oi oi, (oj, ɔi, ɔj) Like English boy

Capitalized letters are only used to show stress in transliterated names, like .DJOsefin. . This is sometimes considered aesthetically unpleasing, so some people prefer to use the grave accent on the vowel instead, e.g. .djòsefin.

Stress rules, semivowels, and mandatory pauses, or basics of morphology

In Lojban, morphology (the shape of words) is an intrinsic part of grammar. This is because one of the design goals of Lojban is to eliminate word boundary ambiguity; there is no Lojban equivalent to "propagate / prop a gate" or "nitrate / night rate". This is accomplished using three tools: stress rules, mandatory pauses, and carefully controlling what consonant/vowel shapes a word is allowed to have.

The latter process can be quite complicated, though it's regular enough to be programmed into a computer. The rules will be described in this document, but for now, you probably want to know: What are the stress rules? And since the periods and commas are optional, how do I know where they should be?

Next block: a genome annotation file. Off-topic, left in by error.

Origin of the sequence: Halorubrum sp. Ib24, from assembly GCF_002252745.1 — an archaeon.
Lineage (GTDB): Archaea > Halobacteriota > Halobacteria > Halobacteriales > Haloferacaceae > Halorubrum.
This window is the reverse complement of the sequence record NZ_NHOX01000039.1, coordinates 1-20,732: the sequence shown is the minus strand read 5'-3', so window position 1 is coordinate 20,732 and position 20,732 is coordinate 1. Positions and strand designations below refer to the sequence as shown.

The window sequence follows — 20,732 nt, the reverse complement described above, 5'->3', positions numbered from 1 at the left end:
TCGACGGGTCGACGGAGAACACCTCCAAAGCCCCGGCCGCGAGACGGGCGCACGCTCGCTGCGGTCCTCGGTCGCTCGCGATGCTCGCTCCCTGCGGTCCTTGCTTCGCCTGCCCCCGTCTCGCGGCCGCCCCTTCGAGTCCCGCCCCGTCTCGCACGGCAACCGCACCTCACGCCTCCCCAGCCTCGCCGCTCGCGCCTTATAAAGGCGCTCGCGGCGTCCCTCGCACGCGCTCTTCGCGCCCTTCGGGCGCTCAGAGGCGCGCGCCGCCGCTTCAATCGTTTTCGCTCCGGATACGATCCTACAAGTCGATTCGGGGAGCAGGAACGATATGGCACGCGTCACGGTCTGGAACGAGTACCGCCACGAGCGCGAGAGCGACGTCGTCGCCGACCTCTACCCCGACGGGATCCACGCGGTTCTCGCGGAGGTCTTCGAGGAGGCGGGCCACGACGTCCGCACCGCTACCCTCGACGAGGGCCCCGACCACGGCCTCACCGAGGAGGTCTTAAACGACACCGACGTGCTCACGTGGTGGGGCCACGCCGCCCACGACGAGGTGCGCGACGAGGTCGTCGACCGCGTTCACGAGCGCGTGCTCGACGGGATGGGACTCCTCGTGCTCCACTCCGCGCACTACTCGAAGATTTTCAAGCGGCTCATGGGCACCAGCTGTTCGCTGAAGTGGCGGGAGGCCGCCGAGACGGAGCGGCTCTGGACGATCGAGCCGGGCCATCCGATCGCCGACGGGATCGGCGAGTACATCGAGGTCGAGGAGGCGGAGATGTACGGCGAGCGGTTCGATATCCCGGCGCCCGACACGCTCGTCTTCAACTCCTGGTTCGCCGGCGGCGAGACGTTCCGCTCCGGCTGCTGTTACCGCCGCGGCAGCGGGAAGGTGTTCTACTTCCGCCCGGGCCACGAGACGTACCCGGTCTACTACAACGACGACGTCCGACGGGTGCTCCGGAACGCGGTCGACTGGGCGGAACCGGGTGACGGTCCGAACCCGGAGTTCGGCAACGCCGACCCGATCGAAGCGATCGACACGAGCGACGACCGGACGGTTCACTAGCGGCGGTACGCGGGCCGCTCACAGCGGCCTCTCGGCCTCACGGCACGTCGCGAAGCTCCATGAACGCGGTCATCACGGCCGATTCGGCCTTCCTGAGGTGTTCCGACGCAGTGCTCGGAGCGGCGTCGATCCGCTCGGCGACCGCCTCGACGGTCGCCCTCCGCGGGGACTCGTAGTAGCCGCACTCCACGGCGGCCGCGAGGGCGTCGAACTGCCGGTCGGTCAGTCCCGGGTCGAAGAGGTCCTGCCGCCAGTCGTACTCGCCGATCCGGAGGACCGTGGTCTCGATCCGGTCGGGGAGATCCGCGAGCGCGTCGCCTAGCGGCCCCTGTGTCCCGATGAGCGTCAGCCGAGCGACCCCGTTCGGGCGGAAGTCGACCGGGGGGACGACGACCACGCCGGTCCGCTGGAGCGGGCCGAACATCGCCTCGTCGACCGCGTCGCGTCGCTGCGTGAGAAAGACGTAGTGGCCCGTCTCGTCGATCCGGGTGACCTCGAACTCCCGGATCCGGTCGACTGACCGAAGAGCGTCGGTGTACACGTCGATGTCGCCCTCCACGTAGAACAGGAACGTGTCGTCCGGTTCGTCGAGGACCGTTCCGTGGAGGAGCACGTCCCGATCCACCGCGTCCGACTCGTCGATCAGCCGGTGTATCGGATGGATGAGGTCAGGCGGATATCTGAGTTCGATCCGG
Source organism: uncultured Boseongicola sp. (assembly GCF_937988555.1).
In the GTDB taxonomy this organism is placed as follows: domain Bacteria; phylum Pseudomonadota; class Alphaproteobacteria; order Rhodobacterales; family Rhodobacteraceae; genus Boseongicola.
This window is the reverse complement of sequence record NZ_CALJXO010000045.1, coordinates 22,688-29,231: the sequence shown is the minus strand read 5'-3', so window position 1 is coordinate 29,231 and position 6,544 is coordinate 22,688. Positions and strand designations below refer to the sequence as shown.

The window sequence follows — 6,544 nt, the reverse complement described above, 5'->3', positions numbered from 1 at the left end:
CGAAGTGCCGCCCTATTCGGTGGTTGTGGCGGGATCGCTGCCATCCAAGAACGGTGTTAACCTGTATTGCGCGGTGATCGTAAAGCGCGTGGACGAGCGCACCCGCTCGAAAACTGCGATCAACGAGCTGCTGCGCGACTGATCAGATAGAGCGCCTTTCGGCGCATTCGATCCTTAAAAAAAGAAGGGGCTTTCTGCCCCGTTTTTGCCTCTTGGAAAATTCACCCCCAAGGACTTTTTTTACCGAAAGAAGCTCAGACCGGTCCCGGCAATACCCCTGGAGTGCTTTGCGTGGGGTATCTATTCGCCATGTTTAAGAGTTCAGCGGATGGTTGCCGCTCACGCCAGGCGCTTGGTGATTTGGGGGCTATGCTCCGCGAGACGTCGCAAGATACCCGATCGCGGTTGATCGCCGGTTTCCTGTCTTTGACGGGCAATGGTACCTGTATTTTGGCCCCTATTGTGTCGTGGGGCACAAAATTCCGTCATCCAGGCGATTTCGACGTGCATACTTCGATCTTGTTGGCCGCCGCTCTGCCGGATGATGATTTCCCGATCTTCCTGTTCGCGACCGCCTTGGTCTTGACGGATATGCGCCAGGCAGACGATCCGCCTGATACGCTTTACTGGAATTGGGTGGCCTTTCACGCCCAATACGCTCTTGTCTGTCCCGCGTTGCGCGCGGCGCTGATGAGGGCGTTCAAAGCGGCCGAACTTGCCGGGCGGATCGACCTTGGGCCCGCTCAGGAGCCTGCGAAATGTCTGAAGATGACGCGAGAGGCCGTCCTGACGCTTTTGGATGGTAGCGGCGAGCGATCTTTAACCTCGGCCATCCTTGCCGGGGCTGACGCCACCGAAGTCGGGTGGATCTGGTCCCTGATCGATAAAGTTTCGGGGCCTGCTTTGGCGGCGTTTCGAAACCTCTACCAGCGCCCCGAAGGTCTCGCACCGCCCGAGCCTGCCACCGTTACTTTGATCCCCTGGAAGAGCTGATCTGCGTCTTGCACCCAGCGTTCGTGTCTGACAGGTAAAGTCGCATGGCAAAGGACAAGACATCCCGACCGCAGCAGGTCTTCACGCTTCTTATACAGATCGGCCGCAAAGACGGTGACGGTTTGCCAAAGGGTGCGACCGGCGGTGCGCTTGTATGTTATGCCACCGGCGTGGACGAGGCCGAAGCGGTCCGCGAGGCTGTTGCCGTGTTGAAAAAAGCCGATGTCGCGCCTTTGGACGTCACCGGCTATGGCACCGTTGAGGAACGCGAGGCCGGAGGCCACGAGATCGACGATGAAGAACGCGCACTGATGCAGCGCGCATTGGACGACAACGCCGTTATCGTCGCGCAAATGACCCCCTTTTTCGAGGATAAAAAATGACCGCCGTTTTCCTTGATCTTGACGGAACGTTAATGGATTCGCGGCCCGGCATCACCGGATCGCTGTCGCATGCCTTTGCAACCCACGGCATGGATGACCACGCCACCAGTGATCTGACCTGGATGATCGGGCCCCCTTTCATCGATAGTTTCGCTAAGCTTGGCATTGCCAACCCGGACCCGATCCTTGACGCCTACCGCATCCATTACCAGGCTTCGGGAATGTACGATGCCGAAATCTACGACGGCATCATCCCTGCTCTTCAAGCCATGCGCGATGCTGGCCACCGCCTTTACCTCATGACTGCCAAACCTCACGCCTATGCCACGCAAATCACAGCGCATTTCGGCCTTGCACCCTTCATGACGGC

First we'll talk about the rules for mandatory pauses and stress, as well as the three main categories of Lojban words:

  • All words that begin with vowel sounds must have a mandatory pause or glottal stop in front of them, e.g. .i  and .ernace . These pause periods are often left out because this rule is so simple, except for .i to make it stick out since they divide sentences. Yes; in Lojban, all punctuation are spoken words.